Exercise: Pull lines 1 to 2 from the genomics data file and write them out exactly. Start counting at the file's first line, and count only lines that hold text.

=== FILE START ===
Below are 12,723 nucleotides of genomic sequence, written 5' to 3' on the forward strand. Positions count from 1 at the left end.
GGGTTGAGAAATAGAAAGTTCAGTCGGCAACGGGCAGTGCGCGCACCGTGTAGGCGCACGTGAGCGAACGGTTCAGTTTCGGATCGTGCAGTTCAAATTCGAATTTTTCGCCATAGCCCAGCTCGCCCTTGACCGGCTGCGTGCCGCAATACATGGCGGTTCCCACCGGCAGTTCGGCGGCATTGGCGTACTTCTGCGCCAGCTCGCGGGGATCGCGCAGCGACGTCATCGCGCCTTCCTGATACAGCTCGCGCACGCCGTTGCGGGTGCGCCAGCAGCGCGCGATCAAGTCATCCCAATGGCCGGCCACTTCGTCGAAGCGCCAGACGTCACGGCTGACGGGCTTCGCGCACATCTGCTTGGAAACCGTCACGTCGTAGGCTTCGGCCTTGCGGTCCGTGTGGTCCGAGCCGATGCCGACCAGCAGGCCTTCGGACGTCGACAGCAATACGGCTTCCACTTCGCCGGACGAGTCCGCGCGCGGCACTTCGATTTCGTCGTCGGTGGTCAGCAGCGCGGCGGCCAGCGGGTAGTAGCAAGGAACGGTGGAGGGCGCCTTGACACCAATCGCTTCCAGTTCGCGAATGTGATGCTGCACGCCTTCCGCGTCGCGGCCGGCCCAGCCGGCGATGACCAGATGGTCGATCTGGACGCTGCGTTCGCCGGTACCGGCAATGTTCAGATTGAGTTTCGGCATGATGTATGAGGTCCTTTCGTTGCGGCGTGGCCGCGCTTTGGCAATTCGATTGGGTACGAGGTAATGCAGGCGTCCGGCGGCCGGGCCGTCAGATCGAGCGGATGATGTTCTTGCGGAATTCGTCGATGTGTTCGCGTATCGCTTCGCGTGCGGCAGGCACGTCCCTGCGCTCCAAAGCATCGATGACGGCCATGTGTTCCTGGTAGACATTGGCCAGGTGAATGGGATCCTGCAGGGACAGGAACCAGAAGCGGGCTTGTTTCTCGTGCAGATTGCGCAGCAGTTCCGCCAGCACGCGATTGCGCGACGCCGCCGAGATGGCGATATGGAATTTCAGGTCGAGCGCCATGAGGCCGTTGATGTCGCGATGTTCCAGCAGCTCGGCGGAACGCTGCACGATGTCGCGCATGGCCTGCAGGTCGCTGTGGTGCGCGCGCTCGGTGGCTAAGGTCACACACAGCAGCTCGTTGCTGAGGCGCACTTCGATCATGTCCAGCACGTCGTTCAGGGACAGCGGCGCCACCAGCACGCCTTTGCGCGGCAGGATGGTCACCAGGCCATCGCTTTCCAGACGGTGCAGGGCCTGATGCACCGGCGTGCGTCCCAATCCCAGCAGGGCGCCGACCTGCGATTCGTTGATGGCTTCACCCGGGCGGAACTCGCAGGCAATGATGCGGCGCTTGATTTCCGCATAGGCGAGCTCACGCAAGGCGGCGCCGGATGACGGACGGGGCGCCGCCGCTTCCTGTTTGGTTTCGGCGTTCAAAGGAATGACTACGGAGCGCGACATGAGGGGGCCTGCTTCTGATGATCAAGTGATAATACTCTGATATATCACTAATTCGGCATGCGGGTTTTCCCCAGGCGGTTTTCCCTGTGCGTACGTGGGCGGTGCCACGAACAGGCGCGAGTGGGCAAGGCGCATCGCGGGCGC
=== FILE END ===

Below are 12,723 nucleotides of genomic sequence, written 5' to 3' on the forward strand. Positions count from 1 at the left end.
GGGTTGAGAAATAGAAAGTTCAGTCGGCAACGGGCAGTGCGCGCACCGTGTAGGCGCACGTGAGCGAACGGTTCAGTTTCGGATCGTGCAGTTCAAATTCGAATTTTTCGCCATAGCCCAGCTCGCCCTTGACCGGCTGCGTGCCGCAATACATGGCGGTTCCCACCGGCAGTTCGGCGGCATTGGCGTACTTCTGCGCCAGCTCGCGGGGATCGCGCAGCGACGTCATCGCGCCTTCCTGATACAGCTCGCGCACGCCGTTGCGGGTGCGCCAGCAGCGCGCGATCAAGTCATCCCAATGGCCGGCCACTTCGTCGAAGCGCCAGACGTCACGGCTGACGGGCTTCGCGCACATCTGCTTGGAAACCGTCACGTCGTAGGCTTCGGCCTTGCGGTCCGTGTGGTCCGAGCCGATGCCGACCAGCAGGCCTTCGGACGTCGACAGCAATACGGCTTCCACTTCGCCGGACGAGTCCGCGCGCGGCACTTCGATTTCGTCGTCGGTGGTCAGCAGCGCGGCGGCCAGCGGGTAGTAGCAAGGAACGGTGGAGGGCGCCTTGACACCAATCGCTTCCAGTTCGCGAATGTGATGCTGCACGCCTTCCGCGTCGCGGCCGGCCCAGCCGGCGATGACCAGATGGTCGATCTGGACGCTGCGTTCGCCGGTACCGGCAATGTTCAGATTGAGTTTCGGCATGATGTATGAGGTCCTTTCGTTGCGGCGTGGCCGCGCTTTGGCAATTCGATTGGGTACGAGGTAATGCAGGCGTCCGGCGGCCGGGCCGTCAGATCGAGCGGATGATGTTCTTGCGGAATTCGTCGATGTGTTCGCGTATCGCTTCGCGTGCGGCAGGCACGTCCCTGCGCTCCAAAGCATCGATGACGGCCATGTGTTCCTGGTAGACATTGGCCAGGTGAATGGGATCCTGCAGGGACAGGAACCAGAAGCGGGCTTGTTTCTCGTGCAGATTGCGCAGCAGTTCCGCCAGCACGCGATTGCGCGACGCCGCCGAGATGGCGATATGGAATTTCAGGTCGAGCGCCATGAGGCCGTTGATGTCGCGATGTTCCAGCAGCTCGGCGGAACGCTGCACGATGTCGCGCATGGCCTGCAGGTCGCTGTGGTGCGCGCGCTCGGTGGCTAAGGTCACACACAGCAGCTCGTTGCTGAGGCGCACTTCGATCATGTCCAGCACGTCGTTCAGGGACAGCGGCGCCACCAGCACGCCTTTGCGCGGCAGGATGGTCACCAGGCCATCGCTTTCCAGACGGTGCAGGGCCTGATGCACCGGCGTGCGTCCCAATCCCAGCAGGGCGCCGACCTGCGATTCGTTGATGGCTTCACCCGGGCGGAACTCGCAGGCAATGATGCGGCGCTTGATTTCCGCATAGGCGAGCTCACGCAAGGCGGCGCCGGATGACGGACGGGGCGCCGCCGCTTCCTGTTTGGTTTCGGCGTTCAAAGGAATGACTACGGAGCGCGACATGAGGGGGCCTGCTTCTGATGATCAAGTGATAATACTCTGATATATCACTAATTCGGCATGCGGGTTTTCCCCAGGCGGTTTTCCCTGTGCGTACGTGGGCGGTGCCACGAACAGGCGCGAGTGGGCAAGGCGCATCGCGGGCGC